DPPL 260: Various Popular Devotions to the Dead

STA altar at night smallFour forms of popular devotions are briefly discussed:

260. In accordance with time, place and tradition, popular devotions to the dead take on a multitude of forms:
• the novena for the dead in preparation for the 2 November, and the octave prolonging it, should be celebrated in accordance with liturgical norms;

More often I see a month observing prayers for the dead. Any readers with experiences of the novena preceding?

• visits to the cemetery; in some places this is done in a community manner on 2 November, at the end of the parochial mission, when the parish priest takes possession of the parish; visiting the cemetery can also be done privately, when the faithful go to the graves of their own families to maintain them or decorate them with flowers and lamps. Such visits should be seen as deriving from the bonds existing between the living and the dead and not from any form of obligation, non-fulfilment of which involves a superstitious fear;

I remember a cemetery visit at a monastery where I happened to be on retreat one November. It was a very moving experience, seeing the religious community praying with devotion as well as affection for their deceased brothers.

• membership of a confraternity or other pious association whose objects include “burial of the dead” in a the light of the Christian vision of death, praying for the dead, and providing support for the relatives of the dead;
• suffrage for the dead through alms deeds, works of mercy, fasting, applying indulgences, and especially prayers, such as the De profundis, and the formula Requiem aeternam, which often accompanies the recitation of the Angelus, the rosary, and at prayers before and after meals.

As for these last two, I have no experience of them growing up, not being in a Catholic family. You readers, any experiences to share?

The Directory on Popular Piety and the Liturgy is online at the Vatican site.

About catholicsensibility

Todd lives in Minnesota, serving a Catholic parish as a lay minister.
This entry was posted in Directory on Popular Piety and the Liturgy, post-conciliar liturgy documents. Bookmark the permalink.

2 Responses to DPPL 260: Various Popular Devotions to the Dead

  1. Melody says:

    There is a plenary indulgence to be earned in connection with All Soul’s Day, I forget just what the requirements were. I can remember in grade school trying to bail all my relatives out of Purgatory. Which brings us to a sticky issue, a kind of Pelagianism wherein people feel that getting someone into heaven is the responsibility of the living. I have read, even recently, comments lamenting that some of the dead have no one to pray for them, and as a consequence they are languishing in Purgatory. Which is a faulty understanding of that teaching, and a faulty understanding of a Judge (God) who has to be paid off. Please note, however, that I am not at all saying that prayers for the dead are not a good and comforting thing.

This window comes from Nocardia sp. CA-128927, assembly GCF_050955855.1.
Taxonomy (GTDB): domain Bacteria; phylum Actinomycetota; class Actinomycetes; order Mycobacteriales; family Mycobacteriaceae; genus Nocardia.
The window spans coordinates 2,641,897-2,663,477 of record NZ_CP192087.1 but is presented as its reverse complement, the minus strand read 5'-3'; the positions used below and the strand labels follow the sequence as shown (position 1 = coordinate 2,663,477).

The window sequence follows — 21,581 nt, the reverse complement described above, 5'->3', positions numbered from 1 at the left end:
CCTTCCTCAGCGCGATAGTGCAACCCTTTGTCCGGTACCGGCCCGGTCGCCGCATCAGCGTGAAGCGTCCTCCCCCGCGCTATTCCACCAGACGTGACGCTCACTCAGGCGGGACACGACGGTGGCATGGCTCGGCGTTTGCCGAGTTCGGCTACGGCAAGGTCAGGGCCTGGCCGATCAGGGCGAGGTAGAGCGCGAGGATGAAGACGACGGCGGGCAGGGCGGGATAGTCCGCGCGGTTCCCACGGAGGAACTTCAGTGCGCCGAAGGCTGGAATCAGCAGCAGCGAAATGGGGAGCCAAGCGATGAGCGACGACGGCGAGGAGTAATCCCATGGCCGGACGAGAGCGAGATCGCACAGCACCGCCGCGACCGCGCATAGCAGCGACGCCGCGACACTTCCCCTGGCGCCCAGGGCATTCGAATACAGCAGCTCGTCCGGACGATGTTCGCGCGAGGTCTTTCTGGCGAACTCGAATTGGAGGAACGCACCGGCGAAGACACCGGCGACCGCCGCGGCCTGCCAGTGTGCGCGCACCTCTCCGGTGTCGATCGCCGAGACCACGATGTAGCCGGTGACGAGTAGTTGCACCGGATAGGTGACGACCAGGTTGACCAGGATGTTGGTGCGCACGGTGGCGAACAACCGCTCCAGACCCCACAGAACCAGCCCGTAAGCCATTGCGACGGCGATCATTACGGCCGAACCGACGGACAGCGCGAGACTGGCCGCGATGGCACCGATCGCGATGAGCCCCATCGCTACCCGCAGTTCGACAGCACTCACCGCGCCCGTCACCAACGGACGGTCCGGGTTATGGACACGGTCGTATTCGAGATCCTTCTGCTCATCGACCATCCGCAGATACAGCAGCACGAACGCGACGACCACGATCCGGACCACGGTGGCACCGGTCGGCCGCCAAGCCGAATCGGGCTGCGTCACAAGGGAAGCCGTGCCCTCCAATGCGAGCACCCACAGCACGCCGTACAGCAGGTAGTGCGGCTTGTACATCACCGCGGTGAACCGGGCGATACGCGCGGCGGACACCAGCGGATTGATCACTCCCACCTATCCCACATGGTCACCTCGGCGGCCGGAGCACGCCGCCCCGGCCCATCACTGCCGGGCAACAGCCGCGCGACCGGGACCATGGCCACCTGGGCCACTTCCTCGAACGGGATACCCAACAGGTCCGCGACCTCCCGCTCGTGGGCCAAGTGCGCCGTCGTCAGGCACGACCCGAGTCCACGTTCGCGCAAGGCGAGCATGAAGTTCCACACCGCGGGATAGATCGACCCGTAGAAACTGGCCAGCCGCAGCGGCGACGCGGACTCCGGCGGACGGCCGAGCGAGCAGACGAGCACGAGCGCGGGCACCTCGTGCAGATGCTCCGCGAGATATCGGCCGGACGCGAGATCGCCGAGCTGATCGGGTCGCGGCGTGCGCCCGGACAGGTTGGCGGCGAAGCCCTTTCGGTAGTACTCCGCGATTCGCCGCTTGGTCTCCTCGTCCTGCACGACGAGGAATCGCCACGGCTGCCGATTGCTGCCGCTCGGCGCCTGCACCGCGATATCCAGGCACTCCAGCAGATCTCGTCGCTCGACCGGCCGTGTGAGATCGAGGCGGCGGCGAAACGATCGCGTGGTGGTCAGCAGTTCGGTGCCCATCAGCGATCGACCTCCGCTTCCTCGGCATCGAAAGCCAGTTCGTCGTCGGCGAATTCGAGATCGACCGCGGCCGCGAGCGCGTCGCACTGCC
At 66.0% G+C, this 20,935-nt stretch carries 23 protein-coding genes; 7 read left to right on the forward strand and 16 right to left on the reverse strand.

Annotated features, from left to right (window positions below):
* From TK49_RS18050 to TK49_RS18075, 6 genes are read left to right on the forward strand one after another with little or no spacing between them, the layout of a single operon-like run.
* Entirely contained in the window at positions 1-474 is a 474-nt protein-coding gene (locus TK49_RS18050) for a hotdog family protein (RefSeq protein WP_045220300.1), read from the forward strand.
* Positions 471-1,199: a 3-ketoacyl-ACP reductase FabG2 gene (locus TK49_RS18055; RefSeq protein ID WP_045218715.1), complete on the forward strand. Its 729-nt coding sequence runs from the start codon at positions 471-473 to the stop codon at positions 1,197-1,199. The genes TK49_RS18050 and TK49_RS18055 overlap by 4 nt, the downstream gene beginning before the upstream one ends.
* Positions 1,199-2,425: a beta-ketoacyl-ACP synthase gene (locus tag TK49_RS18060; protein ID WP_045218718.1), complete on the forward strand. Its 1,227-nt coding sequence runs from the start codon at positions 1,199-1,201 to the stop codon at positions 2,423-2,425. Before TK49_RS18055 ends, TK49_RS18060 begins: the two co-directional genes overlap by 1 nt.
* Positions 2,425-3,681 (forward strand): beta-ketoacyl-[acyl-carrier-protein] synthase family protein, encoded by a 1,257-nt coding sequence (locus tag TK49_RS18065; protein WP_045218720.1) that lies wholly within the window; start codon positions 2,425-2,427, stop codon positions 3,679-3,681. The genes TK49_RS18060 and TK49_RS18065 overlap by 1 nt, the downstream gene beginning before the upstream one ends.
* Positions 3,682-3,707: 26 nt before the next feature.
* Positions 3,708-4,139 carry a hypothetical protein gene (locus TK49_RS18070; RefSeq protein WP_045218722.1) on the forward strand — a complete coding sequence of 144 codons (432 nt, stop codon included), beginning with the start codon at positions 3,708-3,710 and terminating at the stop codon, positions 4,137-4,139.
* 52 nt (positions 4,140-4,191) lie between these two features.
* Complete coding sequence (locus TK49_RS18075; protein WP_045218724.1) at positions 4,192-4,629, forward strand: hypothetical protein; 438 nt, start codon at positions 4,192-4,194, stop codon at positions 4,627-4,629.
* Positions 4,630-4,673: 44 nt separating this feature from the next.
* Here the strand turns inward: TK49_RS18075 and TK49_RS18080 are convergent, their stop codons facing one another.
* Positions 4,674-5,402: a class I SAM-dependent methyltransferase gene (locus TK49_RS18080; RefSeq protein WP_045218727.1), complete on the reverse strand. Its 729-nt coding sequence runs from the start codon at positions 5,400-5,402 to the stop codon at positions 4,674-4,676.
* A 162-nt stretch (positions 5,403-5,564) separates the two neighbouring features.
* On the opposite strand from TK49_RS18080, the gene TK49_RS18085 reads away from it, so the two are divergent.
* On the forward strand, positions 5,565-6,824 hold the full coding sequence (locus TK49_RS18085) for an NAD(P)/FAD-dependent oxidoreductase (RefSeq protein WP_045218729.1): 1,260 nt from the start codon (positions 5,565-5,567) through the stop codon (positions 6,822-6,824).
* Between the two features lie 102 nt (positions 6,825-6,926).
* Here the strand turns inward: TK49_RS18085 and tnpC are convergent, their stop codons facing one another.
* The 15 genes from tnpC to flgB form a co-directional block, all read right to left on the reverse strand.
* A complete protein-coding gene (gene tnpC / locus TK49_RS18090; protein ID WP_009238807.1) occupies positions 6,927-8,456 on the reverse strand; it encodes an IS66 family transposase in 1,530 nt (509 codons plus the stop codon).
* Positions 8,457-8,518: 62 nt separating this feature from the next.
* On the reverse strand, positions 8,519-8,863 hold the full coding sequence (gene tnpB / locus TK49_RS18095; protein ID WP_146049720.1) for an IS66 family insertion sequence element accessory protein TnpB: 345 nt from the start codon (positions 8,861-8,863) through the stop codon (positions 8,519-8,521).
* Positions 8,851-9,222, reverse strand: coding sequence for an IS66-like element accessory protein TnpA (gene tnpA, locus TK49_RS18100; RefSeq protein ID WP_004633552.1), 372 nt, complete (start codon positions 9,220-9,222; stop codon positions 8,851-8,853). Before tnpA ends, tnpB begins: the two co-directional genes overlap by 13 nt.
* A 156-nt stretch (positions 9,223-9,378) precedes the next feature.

As far as visits to the cemetery on All Souls, I can remember doing that a couple of times with my grandmother. But November days are often cold and windy here; we usually visit the family graves on or around Memorial Day. My mother and grandmother used it as a teaching experience, telling us the stories of the family members who were buried there.

  2. Liam says:

    Well, I certainly grew up aware of suffrage for the dead. And I am aware that one reason you see certain people regularly receiving confession is so that they may (hope to) offer plenary indulgences for the dead, a particular form of suffrage that has certain specific requirements (the most difficult one being detachment even from venial sin).

    Well, all indulgences can be applied by suffrage to the dead (or to one’s self; just not to other living people); one is not limited to the specific All Souls-related indulgenced prayers/acts such as:

    13. Visit to a Cemetery
    (Coemeterii visitatio)
    An indulgence, applicable only to the Souls in Purgatory, is granted to the faithful, who
    devoutly visit a cemetery and pray, even if only mentally, for the departed. The indulgence is
    plenary each day from the 1st to the 8th of November; on other days of the year it is partial.

    Click to access The.Enchiridion.of.Indulgences.pdf

    Understood correctly, and not magically, suffrage is a rather beautiful practice.

    Click to access The.Enchiridion.of.Indulgences.pdf

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